If you are taking immunosuppressive medication or moderate to high dose steroids, you should stop these at least three months before receiving a live vaccine.
If you have a live vaccine before starting immunosuppressive medication, you should wait at least 2 weeks, and preferably four weeks, before starting the medication.
Should I have the shingles (herpes zoster) vaccine (Zostavax) if offered it by my GP?
There is currently an immunisation programme for the shingles vaccine in those age 70-80. If you are eligible the GP surgery will be in contact with you. If you are >50kg (7st 12Ib) and taking DMARDS including methotrexate and sulfasalazine you can have this vaccine. If you are on steroids of 10mg prednisolone or less per day you are also able to have this vaccine.
Those on high dose steroids (greater than 10mg prednisolone a day) or more a powerful immunosuppressant such as anti-TNF or rituximab should not have the vaccine.
If you are unsure please check with your GP or one of the rheumatology team.
When will I find out my test results from clinic?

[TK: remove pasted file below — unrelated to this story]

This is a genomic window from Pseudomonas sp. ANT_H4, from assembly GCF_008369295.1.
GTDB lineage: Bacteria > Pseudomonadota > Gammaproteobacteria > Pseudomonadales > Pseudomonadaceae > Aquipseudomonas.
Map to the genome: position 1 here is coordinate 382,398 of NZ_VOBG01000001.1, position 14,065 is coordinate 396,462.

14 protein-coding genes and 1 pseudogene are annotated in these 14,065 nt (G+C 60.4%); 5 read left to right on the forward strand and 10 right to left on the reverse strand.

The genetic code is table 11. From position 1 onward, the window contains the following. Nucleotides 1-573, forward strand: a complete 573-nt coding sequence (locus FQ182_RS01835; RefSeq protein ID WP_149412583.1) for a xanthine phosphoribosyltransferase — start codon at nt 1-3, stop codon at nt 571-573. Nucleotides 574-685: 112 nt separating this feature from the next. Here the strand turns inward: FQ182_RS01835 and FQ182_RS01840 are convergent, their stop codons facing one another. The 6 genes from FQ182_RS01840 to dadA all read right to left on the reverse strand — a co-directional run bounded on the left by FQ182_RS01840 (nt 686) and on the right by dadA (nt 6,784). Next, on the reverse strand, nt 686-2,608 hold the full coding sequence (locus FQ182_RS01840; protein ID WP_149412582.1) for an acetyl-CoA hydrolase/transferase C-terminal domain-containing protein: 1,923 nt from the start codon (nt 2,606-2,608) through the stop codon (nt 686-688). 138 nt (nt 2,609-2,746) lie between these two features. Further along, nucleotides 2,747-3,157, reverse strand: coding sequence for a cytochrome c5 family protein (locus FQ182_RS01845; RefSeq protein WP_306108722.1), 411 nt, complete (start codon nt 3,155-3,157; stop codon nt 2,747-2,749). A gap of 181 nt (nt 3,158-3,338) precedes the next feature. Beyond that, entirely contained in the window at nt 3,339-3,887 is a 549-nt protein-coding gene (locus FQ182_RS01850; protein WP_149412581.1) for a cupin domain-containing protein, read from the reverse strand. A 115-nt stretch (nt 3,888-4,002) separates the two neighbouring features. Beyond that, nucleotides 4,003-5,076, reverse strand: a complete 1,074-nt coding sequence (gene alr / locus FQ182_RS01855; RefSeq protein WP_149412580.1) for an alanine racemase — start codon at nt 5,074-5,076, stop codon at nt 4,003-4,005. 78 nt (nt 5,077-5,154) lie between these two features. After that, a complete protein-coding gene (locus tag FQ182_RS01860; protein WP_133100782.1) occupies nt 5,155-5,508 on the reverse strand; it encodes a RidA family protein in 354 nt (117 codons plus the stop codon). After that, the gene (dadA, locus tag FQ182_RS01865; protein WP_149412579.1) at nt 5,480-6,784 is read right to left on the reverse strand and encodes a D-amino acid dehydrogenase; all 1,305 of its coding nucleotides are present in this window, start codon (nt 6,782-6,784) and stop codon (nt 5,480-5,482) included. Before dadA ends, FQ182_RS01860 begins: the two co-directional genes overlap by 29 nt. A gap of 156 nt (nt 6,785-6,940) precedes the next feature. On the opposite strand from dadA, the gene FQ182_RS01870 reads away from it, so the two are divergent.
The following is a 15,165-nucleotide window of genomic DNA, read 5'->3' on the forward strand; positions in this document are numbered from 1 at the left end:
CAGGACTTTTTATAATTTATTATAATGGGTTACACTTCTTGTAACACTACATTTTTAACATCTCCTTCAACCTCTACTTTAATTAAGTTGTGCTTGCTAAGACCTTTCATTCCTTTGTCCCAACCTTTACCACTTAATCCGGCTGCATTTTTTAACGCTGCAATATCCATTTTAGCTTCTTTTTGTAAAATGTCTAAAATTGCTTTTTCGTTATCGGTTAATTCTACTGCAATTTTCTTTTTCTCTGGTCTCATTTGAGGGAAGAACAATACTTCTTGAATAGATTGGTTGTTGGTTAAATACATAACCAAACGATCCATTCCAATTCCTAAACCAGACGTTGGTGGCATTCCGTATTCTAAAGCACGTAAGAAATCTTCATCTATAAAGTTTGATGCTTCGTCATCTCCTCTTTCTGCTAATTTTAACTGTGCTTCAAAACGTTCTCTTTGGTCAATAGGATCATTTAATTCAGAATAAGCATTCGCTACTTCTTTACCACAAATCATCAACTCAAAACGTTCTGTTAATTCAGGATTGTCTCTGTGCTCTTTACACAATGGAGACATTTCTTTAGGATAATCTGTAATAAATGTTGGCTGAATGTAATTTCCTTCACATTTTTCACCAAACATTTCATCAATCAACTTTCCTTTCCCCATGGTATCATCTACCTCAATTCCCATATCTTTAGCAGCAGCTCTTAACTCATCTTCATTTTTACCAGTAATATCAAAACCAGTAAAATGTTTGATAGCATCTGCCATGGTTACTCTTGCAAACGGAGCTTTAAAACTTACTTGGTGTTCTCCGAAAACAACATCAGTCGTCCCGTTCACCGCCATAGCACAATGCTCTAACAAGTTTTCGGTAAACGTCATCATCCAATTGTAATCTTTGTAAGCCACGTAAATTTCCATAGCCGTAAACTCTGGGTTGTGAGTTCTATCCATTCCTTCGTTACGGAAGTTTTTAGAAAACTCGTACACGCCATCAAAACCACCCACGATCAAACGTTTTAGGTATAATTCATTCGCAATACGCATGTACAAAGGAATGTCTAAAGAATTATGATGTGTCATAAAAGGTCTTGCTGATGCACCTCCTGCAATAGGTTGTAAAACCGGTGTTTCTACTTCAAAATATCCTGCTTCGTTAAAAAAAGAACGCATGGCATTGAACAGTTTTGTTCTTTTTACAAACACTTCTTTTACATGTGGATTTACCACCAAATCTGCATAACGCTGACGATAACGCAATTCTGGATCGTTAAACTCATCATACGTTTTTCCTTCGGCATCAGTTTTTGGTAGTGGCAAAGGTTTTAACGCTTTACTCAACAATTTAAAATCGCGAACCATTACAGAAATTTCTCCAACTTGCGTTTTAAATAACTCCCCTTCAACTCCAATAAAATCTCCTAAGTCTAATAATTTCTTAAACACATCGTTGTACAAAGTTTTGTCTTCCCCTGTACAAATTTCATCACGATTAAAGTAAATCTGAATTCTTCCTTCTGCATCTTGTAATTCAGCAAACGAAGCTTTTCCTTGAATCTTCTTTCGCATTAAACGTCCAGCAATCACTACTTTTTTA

You will be informed of any investigations that need to be acted upon. All the rest of the investigations can be discussed at your next clinic appointment. If you are waiting for a routine MRI, CT or DEXA scan and have not received an appointment through the post within 8 weeks of being seen in clinic please contact your consultant’s secretary via switchboard. If you are unsure and wish to discuss this please contact the rheumatology department.
How do I change or cancel an appointment?
If you need to change or cancel an outpatient appointment or telephone appointment, please phone York Hospital Contact Centre – Tel: 01904 726400. Please ensure that you do cancel your appointment if you cannot attend so other patients can be contacted to take your appointment slot.
How do I order a new prescription for my rheumatology medication?
When you start a new rheumatology medication, the rheumatology department is responsible for monitoring your blood results and providing your prescription (this can be requested via the helpline). Once you are safely established on your new medication, responsibility for monitoring your blood results, and providing the prescription, is handed to your GP (this is called Shared Care). For hydroxychloroquine, this usually occurs by four weeks.
For other medications such as methotrexate or sulfasalazine, your GP will be asked to take over at approximately eight weeks. Some medications, such as biologic therapies or mycophenolate mofetil are prescribed solely by the rheumatology department. You will be advised accordingly at your appointment.